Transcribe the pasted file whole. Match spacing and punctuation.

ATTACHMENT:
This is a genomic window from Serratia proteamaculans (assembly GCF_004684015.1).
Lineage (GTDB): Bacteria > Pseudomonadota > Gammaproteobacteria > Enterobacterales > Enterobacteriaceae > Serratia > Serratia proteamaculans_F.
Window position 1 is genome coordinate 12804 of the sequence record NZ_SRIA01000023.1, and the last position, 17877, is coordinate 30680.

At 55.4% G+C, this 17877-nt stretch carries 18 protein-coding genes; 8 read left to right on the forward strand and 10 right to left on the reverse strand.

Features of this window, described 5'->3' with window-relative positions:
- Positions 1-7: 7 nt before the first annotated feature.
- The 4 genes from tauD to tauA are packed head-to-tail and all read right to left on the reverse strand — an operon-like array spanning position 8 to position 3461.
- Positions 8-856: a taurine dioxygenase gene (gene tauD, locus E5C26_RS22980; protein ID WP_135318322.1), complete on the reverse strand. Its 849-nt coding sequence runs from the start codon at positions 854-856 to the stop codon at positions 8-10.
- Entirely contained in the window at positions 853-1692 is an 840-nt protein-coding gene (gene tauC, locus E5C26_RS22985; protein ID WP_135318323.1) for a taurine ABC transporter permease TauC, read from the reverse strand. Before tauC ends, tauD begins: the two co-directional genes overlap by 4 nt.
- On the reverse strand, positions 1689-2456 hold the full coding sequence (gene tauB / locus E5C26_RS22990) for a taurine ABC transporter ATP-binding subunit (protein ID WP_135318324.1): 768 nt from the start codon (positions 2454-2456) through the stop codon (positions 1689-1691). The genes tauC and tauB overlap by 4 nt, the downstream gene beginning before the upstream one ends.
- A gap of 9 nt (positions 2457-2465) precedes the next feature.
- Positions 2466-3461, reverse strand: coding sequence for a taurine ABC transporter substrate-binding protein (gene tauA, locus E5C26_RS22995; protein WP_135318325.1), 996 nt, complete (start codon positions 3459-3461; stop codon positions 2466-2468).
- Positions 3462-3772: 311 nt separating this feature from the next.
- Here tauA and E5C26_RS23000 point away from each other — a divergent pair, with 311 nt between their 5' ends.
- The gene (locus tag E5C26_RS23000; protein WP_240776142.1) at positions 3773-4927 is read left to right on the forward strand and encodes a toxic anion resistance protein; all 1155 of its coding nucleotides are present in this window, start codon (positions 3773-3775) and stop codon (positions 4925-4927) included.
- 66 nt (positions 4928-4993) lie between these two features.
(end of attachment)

This is a genomic window from Serratia proteamaculans (assembly GCF_004684015.1).
Lineage (GTDB): Bacteria > Pseudomonadota > Gammaproteobacteria > Enterobacterales > Enterobacteriaceae > Serratia > Serratia proteamaculans_F.
Window position 1 is genome coordinate 12804 of the sequence record NZ_SRIA01000023.1, and the last position, 17877, is coordinate 30680.

At 55.4% G+C, this 17877-nt stretch carries 18 protein-coding genes; 8 read left to right on the forward strand and 10 right to left on the reverse strand.

Features of this window, described 5'->3' with window-relative positions:
- Positions 1-7: 7 nt before the first annotated feature.
- The 4 genes from tauD to tauA are packed head-to-tail and all read right to left on the reverse strand — an operon-like array spanning position 8 to position 3461.
- Positions 8-856: a taurine dioxygenase gene (gene tauD, locus E5C26_RS22980; protein ID WP_135318322.1), complete on the reverse strand. Its 849-nt coding sequence runs from the start codon at positions 854-856 to the stop codon at positions 8-10.
- Entirely contained in the window at positions 853-1692 is an 840-nt protein-coding gene (gene tauC, locus E5C26_RS22985; protein ID WP_135318323.1) for a taurine ABC transporter permease TauC, read from the reverse strand. Before tauC ends, tauD begins: the two co-directional genes overlap by 4 nt.
- On the reverse strand, positions 1689-2456 hold the full coding sequence (gene tauB / locus E5C26_RS22990) for a taurine ABC transporter ATP-binding subunit (protein ID WP_135318324.1): 768 nt from the start codon (positions 2454-2456) through the stop codon (positions 1689-1691). The genes tauC and tauB overlap by 4 nt, the downstream gene beginning before the upstream one ends.
- A gap of 9 nt (positions 2457-2465) precedes the next feature.
- Positions 2466-3461, reverse strand: coding sequence for a taurine ABC transporter substrate-binding protein (gene tauA, locus E5C26_RS22995; protein WP_135318325.1), 996 nt, complete (start codon positions 3459-3461; stop codon positions 2466-2468).
- Positions 3462-3772: 311 nt separating this feature from the next.
- Here tauA and E5C26_RS23000 point away from each other — a divergent pair, with 311 nt between their 5' ends.
- The gene (locus tag E5C26_RS23000; protein WP_240776142.1) at positions 3773-4927 is read left to right on the forward strand and encodes a toxic anion resistance protein; all 1155 of its coding nucleotides are present in this window, start codon (positions 3773-3775) and stop codon (positions 4925-4927) included.
- 66 nt (positions 4928-4993) lie between these two features.